'The Great Believers,' 'Heavy: An American Memoir,' receive 2019 Andrew Carnegie Medals for Excellence in Fiction and Nonfiction
For Immediate Release
Communications and Marketing Office
American Library Association
SEATTLE - The American Library Association (ALA) selects "The Great Believers," by Rebecca Makkai, published by Viking, as the winner of the 2019 Andrew Carnegie Medal for Excellence in Fiction, and "Heavy: An American Memoir," by Kiese Laymon, published by Scribner, as the winner of the 2019 Andrew Carnegie Medal for Excellence in Nonfiction. The selections were announced this evening at the Reference and User Services Association's Book and Media Awards (BMAs) sponsored by NoveList, during the ALA Midwinter Meeting & Exhibits at the Washington State Convention Center in Seattle, Washington.
The awards, established in 2012, serve as a guide to help adults select quality reading material. They are the first single-book awards for adult books given by the American Library Association and reflect the expert judgment and insight of library professionals and booksellers who work closely with adult readers.
Makkai’s ambitious novel explores the complexities of friendship, family, art, fear, and love in meticulously realized settings––WWI-era and present-day Paris, and 1980s Chicago––while insightfully and empathically illuminating the early days of the AIDS epidemic.
In his artfully crafted and boldly revealing memoir, writing professor Laymon recalls the traumas of his Mississippi youth; the depthless hunger that elevated his weight; his obsessive, corrective regime of diet and exercise; his gambling, teaching, activism, and trust in the power of writing.
“It was an incredible year of reading and discussing the best books of 2018 alongside the dedicated and insightful readers on the committee. Everything came into focus when we selected these two very powerful Andrew Carnegie Medal winners,” said Andrew Carnegie Medals for Excellence in Fiction and Nonfiction selection committee chair Annie Bostrom, who is Booklist’s associate editor for adult books. “We think that readers across the country will find the winning titles as affecting and unforgettable as we did.”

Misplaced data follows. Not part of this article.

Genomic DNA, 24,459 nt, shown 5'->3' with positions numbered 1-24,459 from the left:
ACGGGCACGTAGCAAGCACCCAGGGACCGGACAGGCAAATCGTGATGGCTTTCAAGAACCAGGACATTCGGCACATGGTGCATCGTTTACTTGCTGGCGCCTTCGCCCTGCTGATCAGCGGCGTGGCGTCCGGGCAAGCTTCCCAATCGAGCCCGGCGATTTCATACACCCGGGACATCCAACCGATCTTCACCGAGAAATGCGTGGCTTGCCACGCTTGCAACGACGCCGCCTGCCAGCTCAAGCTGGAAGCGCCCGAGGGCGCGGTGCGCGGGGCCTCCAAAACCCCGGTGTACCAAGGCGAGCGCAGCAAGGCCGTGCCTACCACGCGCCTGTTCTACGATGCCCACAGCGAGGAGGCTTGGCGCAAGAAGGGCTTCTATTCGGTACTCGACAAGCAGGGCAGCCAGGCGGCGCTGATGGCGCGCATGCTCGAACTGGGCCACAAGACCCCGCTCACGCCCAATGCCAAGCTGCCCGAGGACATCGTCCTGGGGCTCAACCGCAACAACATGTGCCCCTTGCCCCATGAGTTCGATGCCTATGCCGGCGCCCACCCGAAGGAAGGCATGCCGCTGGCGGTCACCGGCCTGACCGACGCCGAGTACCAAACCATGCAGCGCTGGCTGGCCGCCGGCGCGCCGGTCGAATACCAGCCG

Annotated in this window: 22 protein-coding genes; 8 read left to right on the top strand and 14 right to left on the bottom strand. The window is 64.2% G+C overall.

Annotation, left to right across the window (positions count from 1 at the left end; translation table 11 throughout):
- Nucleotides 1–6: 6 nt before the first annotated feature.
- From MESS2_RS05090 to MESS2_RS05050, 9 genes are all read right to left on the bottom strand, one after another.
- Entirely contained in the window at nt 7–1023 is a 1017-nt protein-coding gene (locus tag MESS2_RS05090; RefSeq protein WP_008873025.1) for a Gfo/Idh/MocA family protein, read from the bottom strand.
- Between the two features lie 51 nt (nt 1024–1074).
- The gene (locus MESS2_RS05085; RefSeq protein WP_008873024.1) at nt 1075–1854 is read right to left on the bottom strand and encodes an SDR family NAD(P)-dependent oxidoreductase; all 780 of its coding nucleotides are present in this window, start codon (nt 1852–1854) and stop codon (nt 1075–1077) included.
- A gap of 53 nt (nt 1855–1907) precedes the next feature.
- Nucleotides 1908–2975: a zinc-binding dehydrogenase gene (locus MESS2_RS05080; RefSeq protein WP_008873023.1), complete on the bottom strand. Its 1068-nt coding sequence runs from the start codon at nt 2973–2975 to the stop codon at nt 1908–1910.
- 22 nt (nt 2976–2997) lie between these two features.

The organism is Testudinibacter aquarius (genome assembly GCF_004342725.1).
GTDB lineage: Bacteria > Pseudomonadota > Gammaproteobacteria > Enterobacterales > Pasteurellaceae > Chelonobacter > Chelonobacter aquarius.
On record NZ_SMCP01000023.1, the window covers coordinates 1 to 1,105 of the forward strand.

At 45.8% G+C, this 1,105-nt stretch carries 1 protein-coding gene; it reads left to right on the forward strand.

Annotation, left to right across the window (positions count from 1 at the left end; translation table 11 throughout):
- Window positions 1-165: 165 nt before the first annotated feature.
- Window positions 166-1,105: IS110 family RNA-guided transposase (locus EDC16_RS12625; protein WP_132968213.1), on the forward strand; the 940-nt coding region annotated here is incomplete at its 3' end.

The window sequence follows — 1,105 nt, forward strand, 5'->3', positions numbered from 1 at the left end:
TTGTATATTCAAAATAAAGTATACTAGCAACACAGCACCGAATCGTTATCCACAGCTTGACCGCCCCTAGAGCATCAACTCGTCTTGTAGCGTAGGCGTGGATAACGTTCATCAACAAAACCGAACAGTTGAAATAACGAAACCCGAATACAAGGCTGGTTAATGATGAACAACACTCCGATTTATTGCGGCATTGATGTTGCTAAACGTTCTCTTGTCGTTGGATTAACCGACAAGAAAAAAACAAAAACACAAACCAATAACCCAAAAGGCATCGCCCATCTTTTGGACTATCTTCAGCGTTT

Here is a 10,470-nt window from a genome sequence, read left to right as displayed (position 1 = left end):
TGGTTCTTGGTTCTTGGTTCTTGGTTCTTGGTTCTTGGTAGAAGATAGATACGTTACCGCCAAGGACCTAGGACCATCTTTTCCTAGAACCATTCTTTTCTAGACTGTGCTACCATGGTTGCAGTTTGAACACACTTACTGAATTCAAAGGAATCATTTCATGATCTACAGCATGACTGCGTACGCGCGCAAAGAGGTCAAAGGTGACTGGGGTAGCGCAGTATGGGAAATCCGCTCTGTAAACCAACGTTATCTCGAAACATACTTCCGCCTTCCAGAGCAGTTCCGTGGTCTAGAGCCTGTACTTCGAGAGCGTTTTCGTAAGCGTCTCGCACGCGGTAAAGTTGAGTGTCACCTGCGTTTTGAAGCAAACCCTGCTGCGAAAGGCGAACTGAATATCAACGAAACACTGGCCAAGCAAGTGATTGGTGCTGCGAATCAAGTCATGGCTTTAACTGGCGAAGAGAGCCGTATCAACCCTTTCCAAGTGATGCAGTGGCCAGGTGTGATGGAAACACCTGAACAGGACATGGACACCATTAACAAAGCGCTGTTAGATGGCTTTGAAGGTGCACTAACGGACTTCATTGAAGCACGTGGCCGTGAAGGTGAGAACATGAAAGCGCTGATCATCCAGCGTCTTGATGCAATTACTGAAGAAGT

2019 nonfiction finalists include “Dopesick: Dealers, Doctors, and the Drug Company that Addicted America,” by Beth Macy, published by Little, Brown; “Heavy: An American Memoir,” by Kiese Laymon, published by Scribner; and “The Line Becomes a River: Dispatches from the Border,” by Francisco Cantú, published by Riverhead.
The 2019 fiction finalists include “The Great Believers,” by Rebecca Makkai, published by Viking; “There There,” by Tommy Orange, published by Alfred A. Knopf; and “Washington Black,” by Esi Edugyan, also published by Knopf.
The Carnegie Medal winner announcements take place during the ALA Midwinter Meeting & Exhibits, which now offer all ALA book and media award announcements in the same 24 hours, with the Book & Media Awards (BMA) preceding the ALA Youth Media Award (YMA) announcements. Carnegie Medal winners will each receive $5,000. All the finalists will be honored during a celebratory event at ALA's 2019 Annual Conference in Washington, D.C.
The Medals are made possible, in part, by a grant from Carnegie Corporation of New York in recognition of Andrew Carnegie's deep belief in the power of books and learning to change the world and are co-sponsored by ALA's Booklist and the Reference and User Services Association (RUSA).
About Carnegie Corporation of New York
Carnegie Corporation of New York was established in 1911 by Andrew Carnegie to promote the advancement and diffusion of knowledge and understanding. In keeping with this mandate, the Corporation's work focuses on the issues that Andrew Carnegie considered of paramount importance: international peace, the advancement of education and knowledge, and the strength of our democracy.
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About Reference and User Services Association (RUSA)
The Reference and User Services Association (RUSA), a division of the American Library Association, is a member community engaged in advancing the practices of connecting people to resources, information services, and collections, building relationships among members from all types of libraries, encouraging openness, innovation, and idea sharing, and promoting excellence in library services and resources.
Established in 1876, the American Library Association (ALA) is a non-profit 501(c)(3) organization created to provide leadership in the transformation and the development, promotion, and improvement of library and information services as well as the profession of librarianship in order to enhance learning and ensure access to information for all.